Innophos' unethical cooperation with OCP has possibly expired

In December 2010, the long term agreement between the Mexican phosphate importer Innophos and the Moroccan phosphate company OCP expired. The trade has been going on for 18 years, and it is not known whether arrangements have been made to continue the cooperation. The firm has not yet responded to questions WSRW sent in October regarding the unethical purchases from the occupied territory.
Published: 01.01 - 2011 21:05Printer version    
Photo above: Vessel Sea Lavender loading phosphates in occupied Western Sahara, destined for Innophos, 14 June 2008. The trade has continued in to 2010.

In a so-called 10-K Form, submitted to the US Securities and Exchange Commission, on 8 March 2010, it appears that the long term agreement that Innophos, signed in 1992 expired in September 2010 – with an option to extension until end of December 2010. Innophos has the last 2 decades been one of the leading purchasers of phosphate rock from occupied Western Sahara. The agreement for purchasing the phosphates belonging to the Sahrawi people was signed with the Moroccan state phosphate company OCP the same autumn as the Moroccan government had accepted to arrange a referendum for independence for the Sahrawis - a referendum that never took place, and that Morocco now rejects to cooperate with the UN to arrange.

In the same report to SEC, it is stated that the firm is exploring new sources of phosphates. Innophos testing at a pilot plant has shown that other phosphate types are possible to use, according to the report.

"We obtain substantially all our phosphate rock for our Coatzacoalcos, Mexico facility from OCP, a state-owned mining company in Morocco under a 1992 supply agreement set to expire September 10, 2010, with an option to take delivery of a portion of the committed volume through December 2010. Our supply of that material could be affected by capacity constraints, political unrest, or weather conditions in the areas where our supplier operates or a failure to reach new supply agreements. Innophos has also been exploring various alternatives for phosphate rock and MGA, supplies around the world to reduce our dependence on a single supplier for phosphate rock. Through plant trials at production scale and in our pilot plant, we have made significant progress in confirming our ability to use multiple sources of rock and MGA. At the present time, we do not have committed volume beyond the expiry of our OCP contract; however, we are in active discussions with several suppliers."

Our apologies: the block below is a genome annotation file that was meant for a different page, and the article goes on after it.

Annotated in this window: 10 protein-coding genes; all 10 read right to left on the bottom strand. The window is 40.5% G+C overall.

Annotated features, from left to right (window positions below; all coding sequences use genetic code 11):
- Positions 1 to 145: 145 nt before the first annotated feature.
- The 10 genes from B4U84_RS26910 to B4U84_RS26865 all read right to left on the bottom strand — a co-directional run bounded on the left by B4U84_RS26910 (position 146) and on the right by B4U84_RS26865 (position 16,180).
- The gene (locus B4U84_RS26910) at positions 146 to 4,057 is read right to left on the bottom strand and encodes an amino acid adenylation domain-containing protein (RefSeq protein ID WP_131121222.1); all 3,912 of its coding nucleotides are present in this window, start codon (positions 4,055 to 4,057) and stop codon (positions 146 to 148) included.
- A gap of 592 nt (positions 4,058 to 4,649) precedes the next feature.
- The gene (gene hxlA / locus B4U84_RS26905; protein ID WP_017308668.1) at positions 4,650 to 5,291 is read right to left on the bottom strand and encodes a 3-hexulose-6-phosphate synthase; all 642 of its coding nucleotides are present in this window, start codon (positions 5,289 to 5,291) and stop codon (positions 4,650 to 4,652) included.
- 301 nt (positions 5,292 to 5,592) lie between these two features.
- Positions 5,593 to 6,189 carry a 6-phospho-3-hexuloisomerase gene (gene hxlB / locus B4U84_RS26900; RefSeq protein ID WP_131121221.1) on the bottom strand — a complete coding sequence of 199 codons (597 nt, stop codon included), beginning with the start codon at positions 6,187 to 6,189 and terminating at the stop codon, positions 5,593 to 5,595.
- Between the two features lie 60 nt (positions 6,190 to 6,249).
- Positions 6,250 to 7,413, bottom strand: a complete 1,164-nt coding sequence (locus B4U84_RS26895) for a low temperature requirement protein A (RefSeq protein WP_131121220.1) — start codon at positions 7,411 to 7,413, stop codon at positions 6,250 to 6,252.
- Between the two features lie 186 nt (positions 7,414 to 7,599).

No announcement has been submitted by the company as to any renewal of the agreement with OCP. It is reasonable to believe, however, that the firm has already made arrangement for further imports, and that the agreement with OCP for deliveries from the Bou Craa mine in the occupied territories could have been prolonged.

15 October 2010, Western Sahara Resource Watch sent a letter to the mother firm Innophos Holdings, Inc. regarding the trade with Western Sahara phosphates, underlining that the trade is highly unethical and in violation of international law.  The firm has still not replied to the letter. WSRW asked Innophos to “immediately demonstrate its attachment to international legality, human rights and basic standards of corporate social responsibility by terminating the trade.” Furthermore WSRW asked a number of questions. Download the unanswered letter from WSRW here.

The two firms Innophos and OCP have experienced a turbulent relationship during the last years, over disagreements over prize and quantity of the phosphate deliveries. The dispute was initially announced to reach arbitration before the International Chamber of Commerce in Paris, France, but was settled in February this year.

Notice also this formulation in an Innophos report from 2009:

“Risk factor
[…]For example, our Mexican operations and indirectly our Geismar operations, (where we recently exercised an option extending to July 2021 our long-term purchase agreement for merchant green acid converted from phosphate rock), are supplied with phosphate rock from Morocco, including territories under disputed Moroccan sovereignty claims, and both could be subject to the risk of adverse affects that may arise from local political unrest.“

Download details surrounding the 1992 agreement between Innophos and OCP in this Form S-4/A report to Securities and Exchange Commission, filed 14 Feb 2006. The report specifies that the phosphates were to be sourced from the Bou Craa mine in Western Sahara.

The initial agreement was signed with the company Troy Industrias prior to the establishing of Innophos. "In 1992, Troy Industrias acquired the facility, and in 1994 formed a joint venture with Albright & Wilson (A&W Troy). In 1998 Albright & Wilson purchased the Troy Industrias interest and on March 14th, 2000 Rhodia acquired Albright & Wilson. The plant operated as a Rhodia facility until Innophos was created on August 16th, 2004", Innophos explains in a report on its Mexican operations.





Morocco occupies the major part of its neighbouring country, Western Sahara. Entering into business deals with Moroccan companies or authorities in the occupied territories gives an impression of political legitimacy to the occupation. It also gives job opportunities to Moroccan settlers and income to the Moroccan government. Western Sahara Resource Watch demands foreign companies leave Western Sahara until a solution to the conflict is found.
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